TL;DR: Mention other people.
It’s that simple. People spend hours slaving over fantastic content but forget to consider how they are going to promote it when it’s finished. Then when it’s ready they tweet/share/pin it into the ether and it’s gone forever.
You’re left thinking it was no good, doubting your own ability and crying into your Weetos (just me?) when in fact you just didn’t give anyone a reason to read it.
There are two ways to reach out to people:
Ask them for something.
Give them something.
Which do you think is most likely to catch someone’s attention and then get shared? That’s right, people are pretty stingy with their sharing favors, but they love it when you stroke their ego, so you need to be the one doing the giving.
The easy way to do this? Think about outreach when you first start your post. Every time you are writing a piece of content that you want to promote and gain some form of traction on social (or heaven forbid a few links), consider how you can build other people and resources into your content.
If you’re one of the cynical folks out there (like me) this might sound a touch manipulative, but the idea is that you build resources into your content that truly are incredibly useful. If you constantly reference low quality, useless resources purely for outreach reasons then readers will catch on quickly and likely lose respect for you and stop reading your future posts.
I put this approach into action for my recent post here on SEJ which brought together my favorite marketing posts of 2016. The result? More than 1k shares, including those from influencers like Sujan Patel, Aleyda Solis, and Jason Acidre.
These were really great resources that I’d accumulated through the year, many of which I continue to refer back to, and with some genuine outreach telling the people I’d featured, they were more than happy to share the post.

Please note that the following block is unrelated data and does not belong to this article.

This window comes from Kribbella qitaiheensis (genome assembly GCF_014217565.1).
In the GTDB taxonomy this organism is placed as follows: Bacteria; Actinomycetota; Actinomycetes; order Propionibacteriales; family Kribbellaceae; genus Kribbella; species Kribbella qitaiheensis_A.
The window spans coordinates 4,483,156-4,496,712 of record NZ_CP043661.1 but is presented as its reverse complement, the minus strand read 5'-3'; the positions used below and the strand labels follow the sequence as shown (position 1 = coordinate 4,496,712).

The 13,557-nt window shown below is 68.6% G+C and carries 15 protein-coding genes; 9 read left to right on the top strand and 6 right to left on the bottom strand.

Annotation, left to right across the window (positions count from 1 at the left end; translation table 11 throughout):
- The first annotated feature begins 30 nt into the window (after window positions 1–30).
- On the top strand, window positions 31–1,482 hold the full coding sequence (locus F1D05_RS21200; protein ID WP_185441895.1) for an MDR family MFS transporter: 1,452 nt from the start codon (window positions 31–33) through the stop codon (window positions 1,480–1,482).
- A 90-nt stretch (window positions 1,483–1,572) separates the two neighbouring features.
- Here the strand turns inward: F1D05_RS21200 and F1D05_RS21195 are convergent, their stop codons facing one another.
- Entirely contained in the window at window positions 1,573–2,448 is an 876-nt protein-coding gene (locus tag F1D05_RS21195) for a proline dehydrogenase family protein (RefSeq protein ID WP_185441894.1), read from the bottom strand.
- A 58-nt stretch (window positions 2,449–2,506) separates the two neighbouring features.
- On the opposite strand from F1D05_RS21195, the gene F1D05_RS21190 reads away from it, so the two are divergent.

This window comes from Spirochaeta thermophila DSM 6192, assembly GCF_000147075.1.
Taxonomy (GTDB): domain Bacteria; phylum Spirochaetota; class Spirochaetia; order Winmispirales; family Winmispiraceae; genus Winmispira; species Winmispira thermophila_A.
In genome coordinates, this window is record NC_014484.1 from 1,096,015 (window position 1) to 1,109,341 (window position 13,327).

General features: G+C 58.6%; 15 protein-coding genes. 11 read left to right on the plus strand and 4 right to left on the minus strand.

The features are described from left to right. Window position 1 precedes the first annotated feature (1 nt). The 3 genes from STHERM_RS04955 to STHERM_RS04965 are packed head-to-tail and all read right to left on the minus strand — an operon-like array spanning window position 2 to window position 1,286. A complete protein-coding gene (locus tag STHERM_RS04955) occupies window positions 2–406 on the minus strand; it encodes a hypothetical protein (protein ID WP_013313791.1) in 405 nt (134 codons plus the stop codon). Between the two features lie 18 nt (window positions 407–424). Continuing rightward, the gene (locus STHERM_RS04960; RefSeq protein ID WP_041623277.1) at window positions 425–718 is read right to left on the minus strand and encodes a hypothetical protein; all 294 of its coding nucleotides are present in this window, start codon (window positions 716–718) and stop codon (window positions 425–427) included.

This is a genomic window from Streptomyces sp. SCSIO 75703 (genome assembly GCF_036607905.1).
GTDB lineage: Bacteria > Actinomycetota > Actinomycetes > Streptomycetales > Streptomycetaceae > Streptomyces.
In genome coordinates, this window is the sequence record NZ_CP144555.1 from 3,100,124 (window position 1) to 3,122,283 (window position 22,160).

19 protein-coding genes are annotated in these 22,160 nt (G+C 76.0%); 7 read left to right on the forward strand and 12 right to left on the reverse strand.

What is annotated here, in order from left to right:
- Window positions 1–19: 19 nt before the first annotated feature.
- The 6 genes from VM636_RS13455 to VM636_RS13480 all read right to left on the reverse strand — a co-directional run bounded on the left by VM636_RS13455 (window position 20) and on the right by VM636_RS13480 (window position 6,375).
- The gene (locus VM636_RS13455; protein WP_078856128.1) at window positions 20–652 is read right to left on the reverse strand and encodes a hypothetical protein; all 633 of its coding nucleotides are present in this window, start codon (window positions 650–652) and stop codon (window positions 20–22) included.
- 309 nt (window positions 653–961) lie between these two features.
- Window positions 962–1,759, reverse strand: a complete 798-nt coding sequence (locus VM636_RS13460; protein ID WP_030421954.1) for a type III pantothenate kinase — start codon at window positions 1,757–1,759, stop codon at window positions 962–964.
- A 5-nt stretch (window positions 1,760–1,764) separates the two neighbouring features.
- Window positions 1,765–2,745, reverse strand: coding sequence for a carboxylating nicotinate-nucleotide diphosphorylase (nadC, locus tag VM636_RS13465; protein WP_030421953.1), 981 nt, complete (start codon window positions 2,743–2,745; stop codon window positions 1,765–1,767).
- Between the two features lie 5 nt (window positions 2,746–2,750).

There are many different ways to mention people in your content. It doesn’t have to be in a list style like my example above. Here are a few of my favorites:
List posts are great as you can include a lot of people which gives yourself lots of opportunities to get shares. However, it’s important that your lists are worthwhile and are packed with great resources.
Most of the better known experts out there will have written lots of content themselves and already been quoted in lots of different places. While doing research for your post, try and find quotes you can take from other pieces of content and include those in your piece. You can then get in touch and tell them you featured their quote or tip, and thank them for the advice! This has the added benefit of not having to hassle sources to put a post together.
If you’re writing a post with advice on a topic then include a hat tip to someone who has given you advice. This is slightly different from a quote as it’s more of an acknowledgment for an overall idea, rather than a direct quote or reference.
I did this with Brian Dean in a case study I wrote for Moz because he had given me the idea through one of his emails or Twitter (I can’t remember which), so there wasn’t a page on Backlinko that I could link to as the source. I did want to acknowledge him as the source, so a hat tip worked perfectly.
If you’re writing a good quality, in-depth piece of content then it’s highly likely you’re going to include links to relevant sources for things you’re saying. This is good editorial practice, but there’s nothing to stop you contacting the people who’ve acted as your source to thank them for their useful post and let them know the URL of the post you’ve written which referenced it.
Create a Post From a Collection of Expert Opinions